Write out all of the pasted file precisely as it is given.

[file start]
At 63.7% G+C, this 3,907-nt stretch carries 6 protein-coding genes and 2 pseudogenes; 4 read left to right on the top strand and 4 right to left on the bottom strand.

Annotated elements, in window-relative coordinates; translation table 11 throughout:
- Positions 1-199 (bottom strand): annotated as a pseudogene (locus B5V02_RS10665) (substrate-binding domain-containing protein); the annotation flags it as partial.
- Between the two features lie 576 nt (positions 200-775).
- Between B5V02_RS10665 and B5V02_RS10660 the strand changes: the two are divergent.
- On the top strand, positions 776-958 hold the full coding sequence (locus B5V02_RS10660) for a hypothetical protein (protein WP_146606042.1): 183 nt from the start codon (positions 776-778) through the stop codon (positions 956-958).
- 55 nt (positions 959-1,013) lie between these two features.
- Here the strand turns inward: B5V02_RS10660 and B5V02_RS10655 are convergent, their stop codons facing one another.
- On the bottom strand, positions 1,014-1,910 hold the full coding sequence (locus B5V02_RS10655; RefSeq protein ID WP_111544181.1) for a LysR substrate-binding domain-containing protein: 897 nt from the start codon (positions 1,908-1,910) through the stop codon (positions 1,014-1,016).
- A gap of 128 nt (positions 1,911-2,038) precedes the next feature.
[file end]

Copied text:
At 63.7% G+C, this 3,907-nt stretch carries 6 protein-coding genes and 2 pseudogenes; 4 read left to right on the top strand and 4 right to left on the bottom strand.

Annotated elements, in window-relative coordinates; translation table 11 throughout:
- Positions 1-199 (bottom strand): annotated as a pseudogene (locus B5V02_RS10665) (substrate-binding domain-containing protein); the annotation flags it as partial.
- Between the two features lie 576 nt (positions 200-775).
- Between B5V02_RS10665 and B5V02_RS10660 the strand changes: the two are divergent.
- On the top strand, positions 776-958 hold the full coding sequence (locus B5V02_RS10660) for a hypothetical protein (protein WP_146606042.1): 183 nt from the start codon (positions 776-778) through the stop codon (positions 956-958).
- 55 nt (positions 959-1,013) lie between these two features.
- Here the strand turns inward: B5V02_RS10660 and B5V02_RS10655 are convergent, their stop codons facing one another.
- On the bottom strand, positions 1,014-1,910 hold the full coding sequence (locus B5V02_RS10655; RefSeq protein ID WP_111544181.1) for a LysR substrate-binding domain-containing protein: 897 nt from the start codon (positions 1,908-1,910) through the stop codon (positions 1,014-1,016).
- A gap of 128 nt (positions 1,911-2,038) precedes the next feature.